TRA has been shown to reduce the risk of heart attack, stroke, or need for additional intervention for narrowing arteries within 30 days.

How long does it take to recover?

Femoral and TRA procedures are both performed under local anesthesia with concomitant conscious sedation. After a femoral procedure, patients must lie flat without moving for several hours. Walking or moving too much can cause the insertion site to open and start bleeding, which can become serious quickly due to the size of the artery. 

Depending on the level of sedation and bleeding, the patient might need to stay overnight for monitoring. With the femoral approach, we typically recommend patients take some days off work to avoid complications.

Recovery after a TRA procedure usually takes less time. The radial artery is smaller and so is the insertion opening. Its location makes it less likely to reopen during normal activity. Patients can typically go home within a few hours after the procedure, reducing their cost of care. Many go back to work the next day, provided they don't have to lift anything heavier than a few pounds.

Specialist spotlight: Get to know Dr. Dharam Khumbani

Dr. Kumbhani is the Director of Interventional Cardiology at UT Southwestern Medical Center and Director of the Cardiac Catheterization Laboratory at Clements University Hospital. He specializes in interventional cardiology.

How much radiation will I be exposed to?

TRA angioplasty delivers slightly more radiation exposure than the femoral approach. The radial artery is smaller with more twists and turns. So, TRA procedures might take a little more time, resulting in more radiation. 

However, this also depends on the operator’s experience. Currently, I perform radial procedures as quickly as femoral procedures. Even for patients presenting with an acute heart attack, where every minute counts, I prefer going radial due to the benefit seen in clinical trials, without being concerned about compromising the time required to open up the blockage(s).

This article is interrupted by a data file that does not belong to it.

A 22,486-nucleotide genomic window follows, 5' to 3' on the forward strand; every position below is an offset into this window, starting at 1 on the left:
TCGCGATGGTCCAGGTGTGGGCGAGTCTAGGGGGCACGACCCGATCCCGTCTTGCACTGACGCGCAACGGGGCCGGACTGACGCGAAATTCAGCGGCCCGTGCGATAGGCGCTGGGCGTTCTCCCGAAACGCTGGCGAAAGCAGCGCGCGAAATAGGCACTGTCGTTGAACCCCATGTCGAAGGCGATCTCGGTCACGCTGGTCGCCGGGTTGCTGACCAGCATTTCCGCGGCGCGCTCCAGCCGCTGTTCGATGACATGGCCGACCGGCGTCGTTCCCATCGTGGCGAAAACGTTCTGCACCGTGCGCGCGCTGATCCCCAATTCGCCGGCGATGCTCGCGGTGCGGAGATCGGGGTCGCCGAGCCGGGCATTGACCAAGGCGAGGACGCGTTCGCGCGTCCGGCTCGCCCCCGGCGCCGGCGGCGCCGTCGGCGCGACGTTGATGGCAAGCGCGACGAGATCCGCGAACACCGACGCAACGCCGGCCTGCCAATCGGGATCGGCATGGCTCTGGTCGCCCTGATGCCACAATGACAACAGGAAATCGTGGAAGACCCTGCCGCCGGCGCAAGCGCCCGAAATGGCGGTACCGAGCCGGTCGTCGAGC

To put things in perspective, the total radiation from angiography (radial or femoral) is usually similar or less than what one would be exposed to with a nuclear stress test.

When is the femoral approach the best option?

Most structural heart repairs such as valve replacements must still be done through the femoral artery due to its size.

In less than 5% of patients, we must switch to a femoral approach due to unforeseen issues with the radial artery. In some situations, we opt for a femoral approach from the start, such as if the patient has an occluded radial artery, if the radial artery was used as a conduit for bypass surgery, or if we must use large catheters. 

If a patient has a 100% blockage, we sometimes use a dual approach, inserting a catheter into both the radial and femoral arteries. The dual approach provides access to the blockage from two angles.

Inside our heart catheterization lab

The lab is a high-tech environment, and our large team is choreographed to move together quickly. We have to be ready in seconds to handle unexpected patient complications, such as a heart attack or cardiac arrest. 

For every procedure, we staff the lab with a catheterization doctor, a specialized nurse, a physician assistant or fellow, and two technicians. For complex cases, we expand the team to include an anesthesiologist, a structural heart surgeon, and a perfusionist – an expert in using our heart-lung machine.

Transradial angioplasty is effective and generally low risk. If you are considering angioplasty, a cardiac catheterization expert can help you understand your options and feel confident in your decision. 

Find out whether you or a loved one might benefit from transradial angioplasty. Call 214-645-8300 or request an appointment online.